Book ads uptake slow

Advertisers are proving reluctant to sign up as sponsors for school exercise books because they fear being seen as exploiting young children.

Advertisers are proving reluctant to sign up as sponsors for school

exercise books because they fear being seen as exploiting young

children.



A drive by the National Confederation of Parent Teacher Associations to

boost its JazzyBooks sponsored school exercise book programme has run

into difficulties because of the wariness of potential sponsors.



The National Confederation of Parent Teacher Associations aims to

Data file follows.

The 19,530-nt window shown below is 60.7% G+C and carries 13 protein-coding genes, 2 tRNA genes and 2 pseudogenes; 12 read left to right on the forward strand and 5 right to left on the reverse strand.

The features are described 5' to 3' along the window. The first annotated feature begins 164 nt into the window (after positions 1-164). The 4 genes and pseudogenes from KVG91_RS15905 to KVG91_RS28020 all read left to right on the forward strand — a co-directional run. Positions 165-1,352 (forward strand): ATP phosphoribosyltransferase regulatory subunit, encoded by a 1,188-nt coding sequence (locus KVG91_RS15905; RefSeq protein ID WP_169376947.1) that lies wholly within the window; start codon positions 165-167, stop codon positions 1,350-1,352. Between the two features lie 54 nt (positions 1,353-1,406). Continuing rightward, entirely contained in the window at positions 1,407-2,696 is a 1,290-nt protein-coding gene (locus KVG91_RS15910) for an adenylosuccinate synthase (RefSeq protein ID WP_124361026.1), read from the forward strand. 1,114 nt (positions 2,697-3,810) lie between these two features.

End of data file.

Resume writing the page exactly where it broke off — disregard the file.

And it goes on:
increase the number of books sponsored from two million to 20 million,

which it claims would save schools pounds 10m. So far 2000 schools have

embraced the scheme and a further 13,000 are poised to come on board,

claims the organisation.



Lasting Impressions, the company charged with finding sponsors reported

that despite ’a lot of interest’ there was a high degree of

’conservatism’ among potential sponsors. Lasting Impressions is believed

to have approached BT, Kellogg and Schweppes.



Despite criticism about the ethics of advertising to children,

JazzyBooks has attracted advertising from C&A, Sainsbury’s, SmithKline

Beecham and The Prince’s Trust since being launched in May last year.



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